I am going to try to take part in Inter-Munuvian Hockey Whoopass Jamboree. I have selected the NY Rangers, the home town team, and will be posting their shield somewhere on the blog soon. Assuming that there will be a hockey season this year, and assuming that people still care, I'm planning on trying to care a little bit one more time.

The Rangers finished last year second from the bottom of the Atlantic Division with 27 wins, 40 losses and 7 ties. It is not looking like this coming season will be a breakout crazy win filled season by the way.


Posted by Random Penseur at 08:22 AM | Comments (3)

August 23, 2004

Heard on the Street

They must get a less profane group of construction workers slightly farther uptown from me. The following was from the NY Times Metropolitan Diary today and I thought it was charming:

Overheard by Patrick Keeffe recently as he walked to the office: a group of construction workers sitting on a terrace wall on 52nd Street, outside the CBS building. One guy pulled a cellphone from his pants pocket. Another said, "Hey, you shouldn't carry that in your pocket; it could make you impudent."
Posted by Random Penseur at 08:08 AM | Comments (4)

August 19, 2004

The George Washington Bridge

There is a spot, in Washington Heights, where you can pull your car over and get a great picture of the George Washington Bridge. I tender it here for your pleasure.


Posted by Random Penseur at 08:29 AM | Comments (6)

August 16, 2004

Abbott Joseph Liebling


AJ Liebling is probably most widely known for his oft-repeated quotation that: ""Freedom of the press is guaranteed only to those who own one". In that regard, we might even consider him the spiritual father of blogs everywhere. If you disagree, just look at all the guest bloggers at the recent Democratic Party Convention where the blogger was elevated to the status of journalist and publisher in one fell swoop. But, that's not why I want to write about him. I want to call him to people's attention because he was a fantastic writer.

This is from a biographical sketch I found on him on the net which also has a nice list of the books he published:

After early schooling in New York City, Liebling wrote in The Wayward Pressman that "I went up to Dartmouth in the fall of 1920, lacking a month of being sixteen". Liebling did not finish his schooling at Dartmouth, claiming they threw him out for missing compulsory chapel attendance. He then enrolled in the Pulitzer School of Journalism at Columbia University and after finishing there, took the job at the Evening Bulletin. After his stint in Providence, Liebling went on to report and write for New Yorker magazine. While employed by New Yorker he served as a war correspondent; filing many stories from Africa, England and Europe. Following the war he returned to regular magazine fare and for many years after he wrote a New Yorker monthly feature called "Wayward Press". Liebling was an avid fan of boxing, horse racing and eating, frequently writing about each. In 1947 Doubleday and Company published Liebling's The Wayward Pressman, a highly quotable collection of his writings from New Yorker and other publications. Liebling's father was employed in New York City's fur district and his mother grew up in San Francisco. Liebling was married to Jean Stafford, a poet.

I am a big fan of Mr. Liebling and am re-reading his wonderful book, Between Meals, describing his time in Paris in 1926-27 when, as a 22 year old, his father gave him the gift of a year of study in the City of Light. The title refers to the fact that Paris, for him, became one long study in eating and drinking and this book is about that and what he did in the time between his meals. It includes time spent boxing and time spent rowing. It is a marvelous memoir.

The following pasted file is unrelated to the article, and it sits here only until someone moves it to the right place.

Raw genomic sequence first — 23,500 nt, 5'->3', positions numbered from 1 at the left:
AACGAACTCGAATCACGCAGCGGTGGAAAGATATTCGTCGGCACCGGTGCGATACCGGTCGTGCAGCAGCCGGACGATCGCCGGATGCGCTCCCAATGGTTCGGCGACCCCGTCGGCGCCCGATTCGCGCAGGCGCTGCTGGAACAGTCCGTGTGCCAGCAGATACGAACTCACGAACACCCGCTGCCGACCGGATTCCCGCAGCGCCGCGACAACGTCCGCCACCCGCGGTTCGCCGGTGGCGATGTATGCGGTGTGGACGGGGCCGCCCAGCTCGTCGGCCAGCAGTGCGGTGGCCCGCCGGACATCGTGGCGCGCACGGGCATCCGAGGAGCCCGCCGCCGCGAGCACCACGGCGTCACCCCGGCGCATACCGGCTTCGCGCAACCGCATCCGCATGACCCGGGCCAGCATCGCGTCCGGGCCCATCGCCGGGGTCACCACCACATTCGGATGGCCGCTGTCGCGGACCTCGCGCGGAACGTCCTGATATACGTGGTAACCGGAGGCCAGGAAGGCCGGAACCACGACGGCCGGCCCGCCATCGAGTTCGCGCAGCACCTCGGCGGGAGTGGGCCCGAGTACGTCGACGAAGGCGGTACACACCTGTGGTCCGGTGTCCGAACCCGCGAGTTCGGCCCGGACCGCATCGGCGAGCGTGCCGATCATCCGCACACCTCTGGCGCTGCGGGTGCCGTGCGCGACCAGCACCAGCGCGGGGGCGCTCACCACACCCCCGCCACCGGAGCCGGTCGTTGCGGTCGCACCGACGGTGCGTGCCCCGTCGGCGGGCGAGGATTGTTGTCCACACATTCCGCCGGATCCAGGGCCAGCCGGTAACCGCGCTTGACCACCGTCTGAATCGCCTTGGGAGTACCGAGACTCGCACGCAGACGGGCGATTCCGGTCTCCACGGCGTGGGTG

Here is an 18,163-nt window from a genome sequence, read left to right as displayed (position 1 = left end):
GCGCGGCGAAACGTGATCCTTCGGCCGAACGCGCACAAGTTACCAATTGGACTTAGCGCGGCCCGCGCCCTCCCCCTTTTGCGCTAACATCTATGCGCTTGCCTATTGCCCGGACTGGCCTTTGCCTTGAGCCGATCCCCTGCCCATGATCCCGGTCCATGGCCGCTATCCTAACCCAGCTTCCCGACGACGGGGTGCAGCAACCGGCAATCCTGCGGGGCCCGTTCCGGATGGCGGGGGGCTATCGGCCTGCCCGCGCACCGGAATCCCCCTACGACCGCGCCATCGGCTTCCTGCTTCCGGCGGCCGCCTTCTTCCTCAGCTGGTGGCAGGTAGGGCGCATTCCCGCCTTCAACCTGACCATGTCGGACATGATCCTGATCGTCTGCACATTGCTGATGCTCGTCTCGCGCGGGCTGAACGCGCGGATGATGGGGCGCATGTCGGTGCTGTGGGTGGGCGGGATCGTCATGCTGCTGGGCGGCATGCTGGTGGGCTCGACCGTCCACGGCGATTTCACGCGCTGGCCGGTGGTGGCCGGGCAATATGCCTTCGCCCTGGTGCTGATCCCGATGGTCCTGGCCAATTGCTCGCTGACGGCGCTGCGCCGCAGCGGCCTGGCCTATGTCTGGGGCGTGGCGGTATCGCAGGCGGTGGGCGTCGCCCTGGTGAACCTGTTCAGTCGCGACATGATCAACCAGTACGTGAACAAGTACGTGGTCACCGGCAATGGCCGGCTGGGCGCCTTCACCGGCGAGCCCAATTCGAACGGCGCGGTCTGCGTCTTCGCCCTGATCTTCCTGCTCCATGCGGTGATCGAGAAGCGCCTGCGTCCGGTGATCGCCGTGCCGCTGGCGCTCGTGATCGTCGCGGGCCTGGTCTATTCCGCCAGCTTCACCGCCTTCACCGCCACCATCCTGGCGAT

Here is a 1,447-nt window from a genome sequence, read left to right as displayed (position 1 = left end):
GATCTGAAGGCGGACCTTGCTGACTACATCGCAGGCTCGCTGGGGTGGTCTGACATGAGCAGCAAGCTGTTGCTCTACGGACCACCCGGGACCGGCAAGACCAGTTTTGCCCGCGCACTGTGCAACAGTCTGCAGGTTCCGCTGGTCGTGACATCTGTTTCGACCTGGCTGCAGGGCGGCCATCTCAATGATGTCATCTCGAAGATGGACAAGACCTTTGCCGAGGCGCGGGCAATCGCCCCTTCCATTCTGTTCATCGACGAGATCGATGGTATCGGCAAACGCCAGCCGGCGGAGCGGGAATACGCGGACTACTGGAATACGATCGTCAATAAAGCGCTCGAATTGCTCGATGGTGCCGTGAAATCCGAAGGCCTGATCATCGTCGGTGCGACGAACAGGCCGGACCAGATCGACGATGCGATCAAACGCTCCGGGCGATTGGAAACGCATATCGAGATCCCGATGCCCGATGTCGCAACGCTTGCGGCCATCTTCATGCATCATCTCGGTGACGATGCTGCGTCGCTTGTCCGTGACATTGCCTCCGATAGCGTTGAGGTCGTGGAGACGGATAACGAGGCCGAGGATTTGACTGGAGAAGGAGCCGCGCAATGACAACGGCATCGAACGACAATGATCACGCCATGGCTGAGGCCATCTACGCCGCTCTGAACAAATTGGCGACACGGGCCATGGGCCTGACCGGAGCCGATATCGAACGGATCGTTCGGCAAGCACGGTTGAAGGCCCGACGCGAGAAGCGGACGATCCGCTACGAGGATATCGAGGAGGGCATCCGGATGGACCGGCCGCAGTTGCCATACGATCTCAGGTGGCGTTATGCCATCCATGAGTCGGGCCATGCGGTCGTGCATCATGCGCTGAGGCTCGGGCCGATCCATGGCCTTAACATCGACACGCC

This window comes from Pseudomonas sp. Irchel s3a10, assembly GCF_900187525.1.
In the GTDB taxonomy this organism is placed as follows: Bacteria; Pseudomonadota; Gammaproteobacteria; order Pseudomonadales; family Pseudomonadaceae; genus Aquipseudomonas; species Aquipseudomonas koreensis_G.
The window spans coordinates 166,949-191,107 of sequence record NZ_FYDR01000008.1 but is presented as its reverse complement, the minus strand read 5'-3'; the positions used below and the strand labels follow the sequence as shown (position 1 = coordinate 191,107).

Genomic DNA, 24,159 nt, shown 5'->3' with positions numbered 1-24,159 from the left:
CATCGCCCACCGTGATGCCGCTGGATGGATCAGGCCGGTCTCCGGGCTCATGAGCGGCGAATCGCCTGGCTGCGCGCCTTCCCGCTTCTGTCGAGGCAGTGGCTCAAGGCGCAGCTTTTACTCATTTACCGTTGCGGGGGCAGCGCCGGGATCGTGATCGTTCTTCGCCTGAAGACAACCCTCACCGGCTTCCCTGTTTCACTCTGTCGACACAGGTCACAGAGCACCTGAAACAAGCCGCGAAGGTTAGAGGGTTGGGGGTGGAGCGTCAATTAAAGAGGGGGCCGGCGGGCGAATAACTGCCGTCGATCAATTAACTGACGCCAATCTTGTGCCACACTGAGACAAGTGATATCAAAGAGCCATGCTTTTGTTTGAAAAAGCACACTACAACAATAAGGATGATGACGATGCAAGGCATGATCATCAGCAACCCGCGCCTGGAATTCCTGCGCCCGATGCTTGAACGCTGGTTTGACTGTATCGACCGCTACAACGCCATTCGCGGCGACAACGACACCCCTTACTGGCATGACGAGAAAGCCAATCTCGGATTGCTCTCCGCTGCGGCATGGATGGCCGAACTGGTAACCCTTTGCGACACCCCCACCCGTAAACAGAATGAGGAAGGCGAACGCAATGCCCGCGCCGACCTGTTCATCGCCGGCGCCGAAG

How could you not love someone who writes like this about Vodka:

The standard of perfection for vodka (no color, no taste, no smell) was expounded to me long ago by the then Estonian consul-general in New York, and it account perfectly for the drink's rising popularity with those who like their alcohol in conjunction with the reassuring tastes if infancy -- tomato juice, orange juice, chicken broth. It is the ideal intoxicant for the drinker who wants no reminder of how hurt Mother would be if she know what he was doing.

Click below on extended entry for the rest (I put this in bold for my wife, who has problems with the extended entry function and I figure if she does, someone else might).

I went to the trouble of typing out some of my favorite quotes to illustrate how beautifully he writes about a whole range of topics.

On Wine

It is damn hard to find good writing about wine. Most writing is pretentious and does nothing to evoke the whole experience. Liebling can do it.

Tavel has a rose-cerise robe, like a number of well known racing silks, but its taste is not thin or acidulous, as that of most of its mimics is. The taste is warm but dry, like an enthusiasm held under restraint, and there is a tantalizing suspicion of bitterness when the wine hits the top of the palate. With the second glass, the enthusiasm gains; with the third, it is overpowering. The effect is generous and calorific, stimulative of cerebration and the social instincts.

On Getting to Paris

Here is his description of how he helped his father to execute on the suggestion that AJ spend a year in Paris before he got married, as his father said he was afraid AJ would do. It made me laugh out loud.

I sensed my father's generous intention, and, fearing that he might change his mind, I told him that I didn't feel I should go, since I was indeed thinking of getting married. "The girl is ten years older than I am," I said, "and Mother might think she is kind of fast, because she is being kept by a cotton broker from Memphis, Tennessee, who only comes North once in a while. But you are a man of the world, and you understand that a woman can't always help herself. Basically . . ." Within the week, I had a letter of credit on the Irving Trust for two thousand dollars, and a reservation on the old Caronia for late in the summer, when the off-season rates would be in effect.